SLU news

Restoring rangelands for nutrition and health for humans and livestock

Published: 02 December 2020

Drylands Transform is the new interdisciplinary research project starting up in the border region between Uganda and Kenya. The research team –coordinated by SLU – wants to modify the ongoing negative spiral of land, livestock and livelihood degradation into a positive transformation. The project aims to contribute to several of the United Nations sustainable development goals.

Drylands cover 40% of the global land area and hosts 2 billion people of which 90% live in low- or middle-income countries. Drylands often face severe land degradation, low agricultural productivity, rapid population growth, widespread poverty and poor health. Livestock-based livelihoods, largely depending on seasonal migration are the norm.

Vulnerable to climate change

People and land are highly vulnerable to climate change, while there are also changes in land tenure, insecurity/conflicts and rapid infrastructure growth. Governance structures and institutions are often eroded.

In Drylands Transform we will investigate the links between land health, livestock-based livelihoods, human well-being, and land management and governance. We will contribute with new knowledge for transformative change and sustainable development of rangelands in the drylands of East Africa.

Stakeholder engagement

Through strong stakeholder engagement in interdisciplinary research, we set out to explore the challenges and pathways towards a social-ecological transformation in drylands that optimizes synergies among the sustainable development goals (SDGs) while minimizing the trade-offs. We will use innovative field research approaches focusing on livelihood improvement through rangeland restoration and governance interventions in some counties in the border region between Kenya and Uganda.

Sustainable development goals

The entry point of Drylands Transform is the urgent need to identify and enhance synergies between food and nutrition security (sustainable development goal, SDG, 2), land and ecosystem health (SDG15) and peaceful and inclusive societies (SDG16) for sustainable dryland development, while minimizing trade-offs between agricultural productivity (SDG2), natural resources management (SDG15) and climate change (SDG13). Interactions between the above SDGs and good health and well-being (SDG 3), gender equality (SDG 5) and access to clean water and sanitation (SDG6) will also be analysed.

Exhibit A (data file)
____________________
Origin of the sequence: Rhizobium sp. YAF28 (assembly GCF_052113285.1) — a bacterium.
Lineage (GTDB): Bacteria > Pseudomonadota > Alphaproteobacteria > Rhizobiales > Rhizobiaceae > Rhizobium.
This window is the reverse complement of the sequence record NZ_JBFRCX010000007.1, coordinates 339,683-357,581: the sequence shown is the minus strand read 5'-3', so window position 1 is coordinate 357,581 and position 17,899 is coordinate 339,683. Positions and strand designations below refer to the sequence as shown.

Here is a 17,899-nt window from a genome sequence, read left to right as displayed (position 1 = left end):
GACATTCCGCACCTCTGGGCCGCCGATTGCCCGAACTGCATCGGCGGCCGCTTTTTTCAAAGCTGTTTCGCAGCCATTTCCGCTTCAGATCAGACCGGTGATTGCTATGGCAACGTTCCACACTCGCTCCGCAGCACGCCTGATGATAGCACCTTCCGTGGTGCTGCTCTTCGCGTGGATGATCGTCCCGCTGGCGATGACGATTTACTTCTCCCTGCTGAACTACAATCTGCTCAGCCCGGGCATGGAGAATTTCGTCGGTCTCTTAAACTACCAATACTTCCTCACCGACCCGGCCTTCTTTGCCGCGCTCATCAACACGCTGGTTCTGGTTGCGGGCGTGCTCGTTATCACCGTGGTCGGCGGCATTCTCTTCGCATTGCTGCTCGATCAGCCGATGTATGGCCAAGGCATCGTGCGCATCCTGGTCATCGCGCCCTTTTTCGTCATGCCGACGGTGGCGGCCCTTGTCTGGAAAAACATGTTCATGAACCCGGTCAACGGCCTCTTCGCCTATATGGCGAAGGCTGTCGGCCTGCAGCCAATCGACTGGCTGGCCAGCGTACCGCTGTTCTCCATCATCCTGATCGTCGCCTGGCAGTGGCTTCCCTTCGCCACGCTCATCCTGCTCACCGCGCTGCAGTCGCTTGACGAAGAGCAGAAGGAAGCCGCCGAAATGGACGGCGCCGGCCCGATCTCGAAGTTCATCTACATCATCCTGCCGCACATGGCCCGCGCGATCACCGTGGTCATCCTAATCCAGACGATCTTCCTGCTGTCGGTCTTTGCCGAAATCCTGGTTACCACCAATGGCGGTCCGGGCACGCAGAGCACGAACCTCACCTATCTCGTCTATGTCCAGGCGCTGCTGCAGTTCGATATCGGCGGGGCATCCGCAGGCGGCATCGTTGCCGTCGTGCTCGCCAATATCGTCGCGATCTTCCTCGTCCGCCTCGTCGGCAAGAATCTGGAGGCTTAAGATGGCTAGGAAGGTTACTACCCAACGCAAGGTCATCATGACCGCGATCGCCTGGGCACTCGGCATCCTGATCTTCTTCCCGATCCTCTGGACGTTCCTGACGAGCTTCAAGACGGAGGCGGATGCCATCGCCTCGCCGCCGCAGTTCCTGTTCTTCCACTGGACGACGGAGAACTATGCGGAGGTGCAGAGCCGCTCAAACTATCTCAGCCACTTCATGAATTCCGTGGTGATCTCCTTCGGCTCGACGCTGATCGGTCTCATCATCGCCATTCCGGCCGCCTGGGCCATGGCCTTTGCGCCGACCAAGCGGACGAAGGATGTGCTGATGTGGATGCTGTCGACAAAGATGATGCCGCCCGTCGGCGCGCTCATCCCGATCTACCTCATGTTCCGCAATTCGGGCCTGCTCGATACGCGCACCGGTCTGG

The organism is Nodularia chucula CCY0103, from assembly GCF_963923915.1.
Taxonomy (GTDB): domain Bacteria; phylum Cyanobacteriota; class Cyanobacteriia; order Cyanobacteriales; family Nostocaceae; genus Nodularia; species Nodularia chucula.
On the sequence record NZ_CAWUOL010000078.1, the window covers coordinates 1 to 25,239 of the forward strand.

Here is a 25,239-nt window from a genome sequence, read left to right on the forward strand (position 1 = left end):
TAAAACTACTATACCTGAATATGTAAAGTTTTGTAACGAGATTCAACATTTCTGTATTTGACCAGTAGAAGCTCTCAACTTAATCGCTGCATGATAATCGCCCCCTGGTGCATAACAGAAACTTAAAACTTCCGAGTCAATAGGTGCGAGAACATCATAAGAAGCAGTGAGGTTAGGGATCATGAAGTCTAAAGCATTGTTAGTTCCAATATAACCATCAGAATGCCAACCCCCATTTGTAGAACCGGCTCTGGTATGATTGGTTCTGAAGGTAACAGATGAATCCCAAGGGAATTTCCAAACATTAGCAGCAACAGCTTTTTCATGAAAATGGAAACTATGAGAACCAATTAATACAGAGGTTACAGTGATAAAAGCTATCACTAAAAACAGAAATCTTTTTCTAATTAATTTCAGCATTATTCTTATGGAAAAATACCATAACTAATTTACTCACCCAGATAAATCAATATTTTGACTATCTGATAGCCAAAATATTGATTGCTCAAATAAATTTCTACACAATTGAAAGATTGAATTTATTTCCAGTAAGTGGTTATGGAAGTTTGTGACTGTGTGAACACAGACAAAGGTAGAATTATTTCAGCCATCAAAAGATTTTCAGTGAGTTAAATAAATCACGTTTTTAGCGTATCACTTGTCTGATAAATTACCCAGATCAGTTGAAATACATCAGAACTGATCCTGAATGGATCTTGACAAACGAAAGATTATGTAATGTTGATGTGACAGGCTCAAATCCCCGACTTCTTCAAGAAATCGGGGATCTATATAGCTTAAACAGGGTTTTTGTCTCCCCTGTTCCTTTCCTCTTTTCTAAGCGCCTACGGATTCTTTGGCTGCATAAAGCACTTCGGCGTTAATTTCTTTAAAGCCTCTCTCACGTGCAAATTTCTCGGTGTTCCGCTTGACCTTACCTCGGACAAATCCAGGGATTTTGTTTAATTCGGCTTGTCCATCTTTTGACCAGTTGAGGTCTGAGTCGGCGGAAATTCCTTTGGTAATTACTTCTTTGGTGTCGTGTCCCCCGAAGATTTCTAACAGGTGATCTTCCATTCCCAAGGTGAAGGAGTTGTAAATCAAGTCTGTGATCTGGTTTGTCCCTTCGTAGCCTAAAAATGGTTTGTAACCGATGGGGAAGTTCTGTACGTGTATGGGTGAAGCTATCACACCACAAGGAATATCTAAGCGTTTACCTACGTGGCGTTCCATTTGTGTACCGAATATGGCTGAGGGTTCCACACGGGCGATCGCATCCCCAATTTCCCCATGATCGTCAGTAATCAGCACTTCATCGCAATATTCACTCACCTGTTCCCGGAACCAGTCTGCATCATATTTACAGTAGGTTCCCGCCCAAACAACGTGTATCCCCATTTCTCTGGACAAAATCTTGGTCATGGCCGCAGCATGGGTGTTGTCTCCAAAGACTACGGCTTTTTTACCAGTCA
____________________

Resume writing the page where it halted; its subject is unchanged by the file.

For more information, please contact 

Professor Ingrid Öborn
Department of Crop Production Ecology, SLU 
ingrid.oborn@slu.se

Ylva Nyberg
Department of Soil and Environment, SLU 
ylva.nyberg@slu.se

More SLU researchers in the project

Aida Bargués Tobella, Department of Forest Ecology and Management
Ewa Wredle, Department of Animal Nutrition and Management
Gert Nyberg, Department of Forest Ecology and Management
Göran Bostedt, Department of Forest Economics

Researchers from other universities/organisations in the project 

Per Knutsson - School of Global Studies, Gothenburg University
Barbara Schumann - Department of Epidemiology and Global Health, Umeå University
Agneta Hörnell - Department of Food, Nutrition and Culinary Science, Umeå University
Kristina Lindvall – Department of Epidemiology and Global Health, Umeå University
Stephen Mureithi - Department of Land Resource Management and Agricultural Technology (LARMAT), University of Nairobi, Kenya
Denis Mpairwe – Department of Agricultural Production, Makerere University, Kampala, Uganda
Alice Turinawe - Department of Agribusiness and Natural Resource Economics, Makerere University, Kampala, Uganda
Dereje Wakjira – Resilience and Pastoralism, Intergovernmental Authority on Development (IGAD), Nairobi, Kenya
Leigh Winowiecki – Land Health Decisions, World Agroforestry (ICRAF), Nairobi, Kenya
Tor-Gunnar Vågen – GeoScience lab, World Agroforestry (ICRAF), Nairobi, Kenya

Drylands Transform 2020-2024

In Drylands Transform we will:

  • Assess land health at the landscape scale and explore the links with human health and well-being
  • Co-develop sustainable rangeland management options with local communities, and set-up knowledge sharing hubs (‘livestock cafés’)
  • Study impacts of seasonality and climate variability on food and livelihood strategies, well-being and resilience.
  • Identify innovative land governance mechanisms and practices that effectively address livestock-keepers’ dependence on both flexible and secure rights to land.
  • Co-design and evaluate alternative scenarios for sustainable dryland transformation in East Africa with local and regional stakeholder groups.

The Swedish University of Agricultural Sciences (SLU) is leading the multidisciplinary team with researchers from Umeå University, Gothenburg University, University of Nairobi, Makerere University, World Agroforestry (ICRAF) and the Intergovernmental Authority on Development (IGAD).

This research project is funded by the Swedish Research Council, Formas, 2020-2024.


Contact

Page editor: anna.lundmark@slu.se